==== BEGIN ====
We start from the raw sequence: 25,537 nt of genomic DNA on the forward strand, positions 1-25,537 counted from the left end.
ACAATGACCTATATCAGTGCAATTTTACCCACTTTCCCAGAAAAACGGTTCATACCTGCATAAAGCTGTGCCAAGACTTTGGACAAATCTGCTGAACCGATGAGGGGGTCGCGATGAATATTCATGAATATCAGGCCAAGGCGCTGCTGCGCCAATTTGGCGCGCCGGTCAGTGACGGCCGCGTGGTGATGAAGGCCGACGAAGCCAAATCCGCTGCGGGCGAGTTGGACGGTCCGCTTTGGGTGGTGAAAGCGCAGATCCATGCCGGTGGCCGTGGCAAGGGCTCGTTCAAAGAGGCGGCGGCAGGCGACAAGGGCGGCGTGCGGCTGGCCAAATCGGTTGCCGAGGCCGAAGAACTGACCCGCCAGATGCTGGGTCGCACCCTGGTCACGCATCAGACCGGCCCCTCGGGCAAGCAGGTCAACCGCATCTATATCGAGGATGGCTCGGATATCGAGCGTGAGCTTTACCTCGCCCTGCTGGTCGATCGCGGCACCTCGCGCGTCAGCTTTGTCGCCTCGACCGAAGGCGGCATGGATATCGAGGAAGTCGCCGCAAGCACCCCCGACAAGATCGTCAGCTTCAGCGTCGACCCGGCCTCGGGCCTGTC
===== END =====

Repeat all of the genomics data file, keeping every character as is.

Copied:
We start from the raw sequence: 25,537 nt of genomic DNA on the forward strand, positions 1-25,537 counted from the left end.
ACAATGACCTATATCAGTGCAATTTTACCCACTTTCCCAGAAAAACGGTTCATACCTGCATAAAGCTGTGCCAAGACTTTGGACAAATCTGCTGAACCGATGAGGGGGTCGCGATGAATATTCATGAATATCAGGCCAAGGCGCTGCTGCGCCAATTTGGCGCGCCGGTCAGTGACGGCCGCGTGGTGATGAAGGCCGACGAAGCCAAATCCGCTGCGGGCGAGTTGGACGGTCCGCTTTGGGTGGTGAAAGCGCAGATCCATGCCGGTGGCCGTGGCAAGGGCTCGTTCAAAGAGGCGGCGGCAGGCGACAAGGGCGGCGTGCGGCTGGCCAAATCGGTTGCCGAGGCCGAAGAACTGACCCGCCAGATGCTGGGTCGCACCCTGGTCACGCATCAGACCGGCCCCTCGGGCAAGCAGGTCAACCGCATCTATATCGAGGATGGCTCGGATATCGAGCGTGAGCTTTACCTCGCCCTGCTGGTCGATCGCGGCACCTCGCGCGTCAGCTTTGTCGCCTCGACCGAAGGCGGCATGGATATCGAGGAAGTCGCCGCAAGCACCCCCGACAAGATCGTCAGCTTCAGCGTCGACCCGGCCTCGGGCCTGTC